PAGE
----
If I want to strengthen my arm muscles, I prefer to go to the gym, not buy a camera for the purpose.

Yes I did and also looked at just about everything else both similar and different. Too little time and space to give all my reasons here but Sony + Zeiss seems to be an expensive exercise in vignetting at every possible focal length, especially with very wide angle lenses. However good those lenses otherwise are, that is not acceptable. Moreover, giving up OVF with severe reservations about any of the camera and lens alternatives is not something I was prepared to do - as far as I am concerned it would just have been an expensive exercise in trading one set of reservations for another.

I think the best alternative would be a Leica M with Tri-Elmar but I would have had to sell my Lamborghini first.

Link | Posted on Oct 26, 2016 at 11:20 UTC
In reply to:

Poweruser: Ridiculous price

Tom,

The Sigma is much smaller and only weighs 470g so I expect everyone who owns it will want to replace it with this monster instead.

Link | Posted on Oct 26, 2016 at 10:19 UTC

I would have liked a mirrorless camera to replace my Nikon D300 with the Sigma 12-24mm lens, that I use most because of the weight but last week finally gave up on the idea because no camera mount or lens combination suits me better. I ended up buying a Nikon D610 and Nikkor 20mm f/1.8, thereby saving 296g, too little but better than nothing and of course better IQ.

I have an EVF on my Olympus Pen but I do not like them at all. The A99 II weighs 849g, as much as my D300. In my opinion this only underlines the pointlessness of it, no need even to bother looking at its features.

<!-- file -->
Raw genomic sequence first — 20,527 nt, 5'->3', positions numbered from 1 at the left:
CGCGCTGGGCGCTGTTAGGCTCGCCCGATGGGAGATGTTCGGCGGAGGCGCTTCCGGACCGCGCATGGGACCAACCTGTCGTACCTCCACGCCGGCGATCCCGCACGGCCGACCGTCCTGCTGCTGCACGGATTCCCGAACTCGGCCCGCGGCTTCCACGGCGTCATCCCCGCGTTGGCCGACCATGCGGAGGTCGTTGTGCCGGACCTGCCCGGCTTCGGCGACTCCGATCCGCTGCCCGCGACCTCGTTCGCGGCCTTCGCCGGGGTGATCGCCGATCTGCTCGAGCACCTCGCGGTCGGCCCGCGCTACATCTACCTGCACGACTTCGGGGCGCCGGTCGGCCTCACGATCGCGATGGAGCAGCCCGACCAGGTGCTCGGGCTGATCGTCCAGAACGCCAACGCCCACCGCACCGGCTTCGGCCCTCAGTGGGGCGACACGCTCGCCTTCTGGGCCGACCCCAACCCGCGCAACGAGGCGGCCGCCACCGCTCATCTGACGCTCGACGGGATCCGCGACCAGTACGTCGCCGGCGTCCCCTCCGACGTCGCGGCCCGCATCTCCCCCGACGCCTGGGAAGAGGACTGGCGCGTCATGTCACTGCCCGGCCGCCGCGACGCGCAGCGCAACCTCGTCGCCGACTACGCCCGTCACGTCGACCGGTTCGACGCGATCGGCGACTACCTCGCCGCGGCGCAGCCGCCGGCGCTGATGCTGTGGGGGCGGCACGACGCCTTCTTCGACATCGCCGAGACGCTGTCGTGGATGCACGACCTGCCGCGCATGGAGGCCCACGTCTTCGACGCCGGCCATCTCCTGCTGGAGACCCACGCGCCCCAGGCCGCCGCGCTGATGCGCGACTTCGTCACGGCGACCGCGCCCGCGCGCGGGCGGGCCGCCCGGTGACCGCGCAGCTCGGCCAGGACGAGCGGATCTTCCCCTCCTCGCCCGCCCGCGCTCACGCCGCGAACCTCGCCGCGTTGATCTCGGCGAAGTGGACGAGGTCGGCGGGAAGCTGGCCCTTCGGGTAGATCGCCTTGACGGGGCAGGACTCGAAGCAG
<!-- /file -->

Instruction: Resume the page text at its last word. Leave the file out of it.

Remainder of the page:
Ever since digital, there has been a fashion in bigger and heavier which IMO is madness. Reviewers describe the new Tamron SP 150-600mm F5-6.3 as lightweight. Are they in the pockets of the manufacturers? So far, among the worst are those PRO lenses on MFT, whose size and weight is out of all proportion.

If I want to strengthen my arm muscles, I prefer to go to the gym, not buy a camera for the purpose.

Link | Posted on Oct 26, 2016 at 09:54 UTC as 41st comment | 7 replies
On article Sigma 12-24mm F4 DG HSM Art real world sample gallery (215 comments in total)
In reply to:

munro harrap: I tried the 14-24mm Nikkor. Well it can be useful to have such a field of view and then be able to narrow it down to get what you can make the most of, but not when there is the problem of the flare at the wide end all of the time. My lens was just NOT sharp, and to be able to focus it accurately REQUIRED the live view , because the AF was unreliable on a D800. This is due to the amount of possible choices of focus points within the vast depth of field available. These machines are untameable and ALWAYS go for the brightest highest contrast, so that you really do NEED a touchscreen. It is truly pathetic that they construct entire cameras and optical systems without involving reportage and sports photographers in the actual design at all, and then go on safari with a bunch of guys when it really is already too late, Even a sharp superwide needs a touchscreen, or accurate manual focus- but the "throw" is too narrow on such lenses to be accurate there too.

I am no expert on such matters, but surely the problem is that you need to change the focus mode not to switch focus points ad nauseam? How you best do this, I am not sure and perhaps, like I do with my Sigma 12-24mm, I always just use lock and hold on the central focus point. Of course this might not suit for fast moving subjects.

Link | Posted on Oct 7, 2016 at 09:22 UTC